student with their mentor

Find a Mentor

First, spend some time assessing your own interests and exploring faculty research in relevant fields. Learn as much as you can about the people and projects that interest you. Visit faculty members’ departmental and personal Web sites.

Search for projects within the Engineering Departments. Gather as much information as possible from other students, administrators, and faculty. It’s just like interviewing for a job—you must be well-informed and persuasive when you finally talk to your prospective faculty mentor.

Once you’ve defined what kinds of projects you are looking for, you must begin talking to prospective faculty mentors. E-mail is often the best way to communicate with a busy faculty member. Express your specific interest in their research. Mass e-mailing all faculty in a department or field will typically not work well. If you don’t make contact right away, try to locate the faculty member’s assistant or a member of the graduate research team for advice. Follow-up by going to the faculty member's office hours to introduce yourself in person and ask to discuss opportunities for participating in their research.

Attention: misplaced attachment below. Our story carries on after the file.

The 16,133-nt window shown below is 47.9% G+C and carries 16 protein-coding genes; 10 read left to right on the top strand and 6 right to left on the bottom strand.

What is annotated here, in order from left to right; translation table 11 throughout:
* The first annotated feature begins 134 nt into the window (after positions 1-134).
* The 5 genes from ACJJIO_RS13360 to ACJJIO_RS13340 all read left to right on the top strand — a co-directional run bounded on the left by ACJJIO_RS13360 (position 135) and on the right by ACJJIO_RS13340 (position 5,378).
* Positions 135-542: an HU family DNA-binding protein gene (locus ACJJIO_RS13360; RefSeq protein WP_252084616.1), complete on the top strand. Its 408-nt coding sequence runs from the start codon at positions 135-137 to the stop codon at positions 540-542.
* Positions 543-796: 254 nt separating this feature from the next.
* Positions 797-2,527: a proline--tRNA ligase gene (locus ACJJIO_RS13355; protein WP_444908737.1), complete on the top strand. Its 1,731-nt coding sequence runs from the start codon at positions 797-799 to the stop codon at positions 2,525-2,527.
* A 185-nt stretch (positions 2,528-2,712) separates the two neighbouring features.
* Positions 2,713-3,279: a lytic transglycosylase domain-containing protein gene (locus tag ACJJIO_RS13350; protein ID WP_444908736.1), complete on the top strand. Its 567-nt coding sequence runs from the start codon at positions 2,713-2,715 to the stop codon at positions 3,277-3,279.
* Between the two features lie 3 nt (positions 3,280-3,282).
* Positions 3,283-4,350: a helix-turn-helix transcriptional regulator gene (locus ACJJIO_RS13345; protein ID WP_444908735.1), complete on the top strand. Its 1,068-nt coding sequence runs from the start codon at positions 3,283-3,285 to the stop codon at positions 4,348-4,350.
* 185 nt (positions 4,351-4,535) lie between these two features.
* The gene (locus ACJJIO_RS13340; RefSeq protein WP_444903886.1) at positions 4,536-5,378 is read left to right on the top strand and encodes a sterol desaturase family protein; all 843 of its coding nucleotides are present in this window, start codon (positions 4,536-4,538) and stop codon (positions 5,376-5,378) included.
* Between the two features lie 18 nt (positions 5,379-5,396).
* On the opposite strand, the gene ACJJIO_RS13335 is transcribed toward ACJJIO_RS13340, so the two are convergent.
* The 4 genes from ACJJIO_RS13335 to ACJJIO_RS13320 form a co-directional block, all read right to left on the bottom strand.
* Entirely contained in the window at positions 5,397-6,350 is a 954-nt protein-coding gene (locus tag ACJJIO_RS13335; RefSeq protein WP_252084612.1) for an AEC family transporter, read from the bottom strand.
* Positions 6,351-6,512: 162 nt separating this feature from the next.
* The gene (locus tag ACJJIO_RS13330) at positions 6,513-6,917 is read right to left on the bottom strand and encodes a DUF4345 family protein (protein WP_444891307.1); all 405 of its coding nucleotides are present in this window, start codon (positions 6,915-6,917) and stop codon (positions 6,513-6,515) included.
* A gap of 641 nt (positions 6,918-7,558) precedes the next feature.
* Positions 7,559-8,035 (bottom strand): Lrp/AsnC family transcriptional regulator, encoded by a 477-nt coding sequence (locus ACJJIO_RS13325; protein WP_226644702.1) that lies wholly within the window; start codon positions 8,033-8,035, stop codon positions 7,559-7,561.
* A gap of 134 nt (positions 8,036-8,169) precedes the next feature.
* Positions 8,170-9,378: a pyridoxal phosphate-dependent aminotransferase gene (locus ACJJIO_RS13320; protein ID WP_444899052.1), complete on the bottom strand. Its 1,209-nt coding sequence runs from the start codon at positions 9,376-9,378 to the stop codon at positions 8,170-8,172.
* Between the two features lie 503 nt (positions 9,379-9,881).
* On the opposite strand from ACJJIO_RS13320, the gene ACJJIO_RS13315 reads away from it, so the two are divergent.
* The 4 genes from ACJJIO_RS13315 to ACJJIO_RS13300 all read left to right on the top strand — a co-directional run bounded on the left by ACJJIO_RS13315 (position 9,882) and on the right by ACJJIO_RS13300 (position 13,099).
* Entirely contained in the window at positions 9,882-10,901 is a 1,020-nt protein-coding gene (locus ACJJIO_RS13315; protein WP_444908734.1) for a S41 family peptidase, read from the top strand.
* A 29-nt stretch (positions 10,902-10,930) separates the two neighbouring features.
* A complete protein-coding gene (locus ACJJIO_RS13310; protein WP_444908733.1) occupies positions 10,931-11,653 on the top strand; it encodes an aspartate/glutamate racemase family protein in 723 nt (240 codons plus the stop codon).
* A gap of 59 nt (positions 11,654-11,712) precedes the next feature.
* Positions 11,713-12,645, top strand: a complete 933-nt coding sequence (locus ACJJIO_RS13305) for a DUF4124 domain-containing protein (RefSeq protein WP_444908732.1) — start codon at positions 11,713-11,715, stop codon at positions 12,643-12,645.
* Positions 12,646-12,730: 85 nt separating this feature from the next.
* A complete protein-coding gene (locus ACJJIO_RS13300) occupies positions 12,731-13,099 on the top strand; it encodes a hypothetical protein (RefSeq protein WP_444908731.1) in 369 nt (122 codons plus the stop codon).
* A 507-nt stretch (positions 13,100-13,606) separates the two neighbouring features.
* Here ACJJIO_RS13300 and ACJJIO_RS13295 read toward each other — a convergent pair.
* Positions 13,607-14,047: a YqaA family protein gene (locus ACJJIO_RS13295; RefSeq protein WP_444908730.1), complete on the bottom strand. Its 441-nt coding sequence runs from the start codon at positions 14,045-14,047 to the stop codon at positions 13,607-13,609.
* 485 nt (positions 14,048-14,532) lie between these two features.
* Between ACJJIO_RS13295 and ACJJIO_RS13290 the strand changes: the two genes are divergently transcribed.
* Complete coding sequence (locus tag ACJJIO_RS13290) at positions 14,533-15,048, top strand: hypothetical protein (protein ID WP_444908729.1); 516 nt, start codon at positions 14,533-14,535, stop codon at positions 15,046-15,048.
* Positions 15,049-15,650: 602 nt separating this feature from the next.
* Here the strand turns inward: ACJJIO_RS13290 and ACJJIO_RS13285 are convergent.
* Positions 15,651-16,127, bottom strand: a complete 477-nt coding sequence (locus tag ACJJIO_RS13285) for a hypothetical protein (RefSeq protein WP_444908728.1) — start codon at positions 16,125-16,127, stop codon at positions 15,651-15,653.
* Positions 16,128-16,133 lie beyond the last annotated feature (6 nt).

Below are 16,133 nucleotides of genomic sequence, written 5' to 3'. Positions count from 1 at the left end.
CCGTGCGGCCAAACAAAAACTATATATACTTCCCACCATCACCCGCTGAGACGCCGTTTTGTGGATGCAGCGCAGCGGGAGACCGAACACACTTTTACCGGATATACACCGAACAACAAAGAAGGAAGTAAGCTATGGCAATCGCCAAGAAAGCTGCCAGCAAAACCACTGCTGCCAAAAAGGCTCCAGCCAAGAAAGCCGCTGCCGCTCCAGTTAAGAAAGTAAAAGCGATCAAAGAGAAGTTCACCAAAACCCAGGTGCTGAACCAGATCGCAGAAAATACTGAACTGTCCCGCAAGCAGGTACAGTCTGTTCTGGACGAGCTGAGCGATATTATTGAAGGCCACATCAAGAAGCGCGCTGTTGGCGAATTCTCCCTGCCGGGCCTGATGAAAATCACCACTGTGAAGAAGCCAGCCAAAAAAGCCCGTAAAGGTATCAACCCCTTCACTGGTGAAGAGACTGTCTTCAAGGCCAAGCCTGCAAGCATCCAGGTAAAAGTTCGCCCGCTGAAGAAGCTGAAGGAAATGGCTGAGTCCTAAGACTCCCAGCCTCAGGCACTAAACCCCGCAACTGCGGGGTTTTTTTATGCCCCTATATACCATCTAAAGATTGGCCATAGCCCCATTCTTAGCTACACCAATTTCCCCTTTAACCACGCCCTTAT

Make sure your resume is in good shape when you begin contacting prospective faculty mentors or their graduate assistants. Be sure you show your research experience and/or aptitudes. Highlight jobs in which you have demonstrated transferable skills. Call attention to supervisory experience or experience working on teams. Demonstrate your reliability, initiative, and your leadership skills. And do it all succinctly, in clear language, in a standard format.

The Engineering Career Center in Carpenter Hall offers resume critiques; make an appointment